This ask report considers humane slaughter and transportation methods with the aim of reducing suffering during particularly stressful events in animals’ lives.
This ask report considers the impact of increasing the price of meat products to reduce demand.
For each salmon produced, it takes ~5 other fish to be caught in order to feed it. Great numbers of fish killed every year are not used directly for human consumption, but for the purpose of being fed to other farmed fish. The amount of fish fed to other fish exceeds the number of fish sold to consumers by an order of magnitude: around 0.45 to 1.2 trillion annually compared to 48 to 160 billion slaughtered for food globally in 2015.
The Charity Entrepreneurship incubation program is built to to help new charity entrepreneurs start as high impact a charity as possible in as little time as possible. It will run for 2 months from June 17th to August 16th 2019. New organizations will be founded using seed grants at the end of the program.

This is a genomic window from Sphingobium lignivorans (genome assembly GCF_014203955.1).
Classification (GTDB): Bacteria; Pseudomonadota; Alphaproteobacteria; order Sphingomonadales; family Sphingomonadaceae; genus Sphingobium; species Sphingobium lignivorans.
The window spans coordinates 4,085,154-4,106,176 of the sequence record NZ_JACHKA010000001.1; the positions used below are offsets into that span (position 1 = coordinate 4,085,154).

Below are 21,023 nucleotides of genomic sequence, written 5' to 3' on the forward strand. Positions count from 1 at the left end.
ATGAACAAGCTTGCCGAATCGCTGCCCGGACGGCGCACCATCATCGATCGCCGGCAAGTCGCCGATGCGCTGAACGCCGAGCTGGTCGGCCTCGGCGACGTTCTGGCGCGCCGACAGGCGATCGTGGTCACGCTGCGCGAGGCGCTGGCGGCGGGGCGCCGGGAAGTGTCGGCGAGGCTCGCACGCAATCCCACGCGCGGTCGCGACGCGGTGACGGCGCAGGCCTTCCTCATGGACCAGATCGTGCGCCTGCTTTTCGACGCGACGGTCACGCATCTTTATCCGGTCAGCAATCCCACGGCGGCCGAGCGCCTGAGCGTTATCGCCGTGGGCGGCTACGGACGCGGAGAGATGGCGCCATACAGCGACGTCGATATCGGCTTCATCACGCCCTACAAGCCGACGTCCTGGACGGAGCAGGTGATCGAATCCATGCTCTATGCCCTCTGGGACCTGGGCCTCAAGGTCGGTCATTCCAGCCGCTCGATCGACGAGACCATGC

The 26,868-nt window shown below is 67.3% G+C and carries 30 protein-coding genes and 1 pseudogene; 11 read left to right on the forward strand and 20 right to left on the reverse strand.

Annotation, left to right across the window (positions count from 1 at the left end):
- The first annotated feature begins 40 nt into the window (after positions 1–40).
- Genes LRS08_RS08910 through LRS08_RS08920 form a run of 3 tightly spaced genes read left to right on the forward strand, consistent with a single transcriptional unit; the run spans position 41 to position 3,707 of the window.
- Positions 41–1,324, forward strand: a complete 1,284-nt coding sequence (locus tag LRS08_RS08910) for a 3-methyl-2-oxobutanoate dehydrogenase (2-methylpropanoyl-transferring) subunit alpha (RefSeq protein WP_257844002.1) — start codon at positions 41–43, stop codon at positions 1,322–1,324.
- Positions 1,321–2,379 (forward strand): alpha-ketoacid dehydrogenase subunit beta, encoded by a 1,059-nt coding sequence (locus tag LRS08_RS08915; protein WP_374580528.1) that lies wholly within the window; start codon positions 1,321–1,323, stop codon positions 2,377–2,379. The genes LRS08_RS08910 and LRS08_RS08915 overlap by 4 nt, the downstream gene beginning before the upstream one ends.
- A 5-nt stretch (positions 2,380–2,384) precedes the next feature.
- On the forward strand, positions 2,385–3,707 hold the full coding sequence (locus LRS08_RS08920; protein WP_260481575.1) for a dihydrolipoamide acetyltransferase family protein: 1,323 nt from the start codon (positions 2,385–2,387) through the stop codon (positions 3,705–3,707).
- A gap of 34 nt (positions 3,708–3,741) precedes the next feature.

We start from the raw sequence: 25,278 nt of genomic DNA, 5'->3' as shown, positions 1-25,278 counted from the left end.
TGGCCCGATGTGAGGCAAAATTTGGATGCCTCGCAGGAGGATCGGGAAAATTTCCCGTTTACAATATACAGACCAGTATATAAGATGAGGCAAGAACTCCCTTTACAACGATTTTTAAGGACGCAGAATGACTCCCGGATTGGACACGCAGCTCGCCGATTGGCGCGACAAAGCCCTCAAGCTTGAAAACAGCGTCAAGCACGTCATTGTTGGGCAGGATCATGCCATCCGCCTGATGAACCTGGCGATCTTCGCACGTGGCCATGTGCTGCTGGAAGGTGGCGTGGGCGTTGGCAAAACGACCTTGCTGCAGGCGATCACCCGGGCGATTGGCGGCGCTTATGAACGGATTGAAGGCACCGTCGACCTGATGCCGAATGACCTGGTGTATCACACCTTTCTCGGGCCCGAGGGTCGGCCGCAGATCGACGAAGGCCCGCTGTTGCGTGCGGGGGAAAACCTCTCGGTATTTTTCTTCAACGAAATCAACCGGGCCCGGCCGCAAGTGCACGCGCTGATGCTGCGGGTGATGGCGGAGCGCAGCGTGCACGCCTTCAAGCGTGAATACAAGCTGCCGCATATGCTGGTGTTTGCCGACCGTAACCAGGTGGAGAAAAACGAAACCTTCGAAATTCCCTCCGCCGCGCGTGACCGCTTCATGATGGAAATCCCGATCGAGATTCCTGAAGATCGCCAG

Over the past few months, Charity Entrepreneurship has dedicated hours of work to researching ideas for potential animal charities that we believe could have uniquely high positive-impact. Our ask reports cover the impact of many different components of charitable interventions (for example, which animals to focus on). However, all of these reports are done only in the context of founding a new charity.
The following is a fictional story to illustrate a point.
The two interventions were both urgent. Animal Issues - Canada had been considering which of the two to pick for months. Jeremy thought that they should work on geese, as they had a significantly lower welfare standard than other in Canada. It looked clear to him that they should move the majority of their resources onto campaigns aimed at increasing the welfare of geese. However, his co-director disagreed. Jenny had been researching ducks and thought they were even more important than geese, since the ducks were slightly more numerous, although slightly better treated than the geese. It was a hard call, and so they chose to flip a coin. Both interventions were good, and flipping a coin seemed like a fair way of deciding, but both Executive Directors agreed that whatever the outcome, they would dedicate themselves to the issue.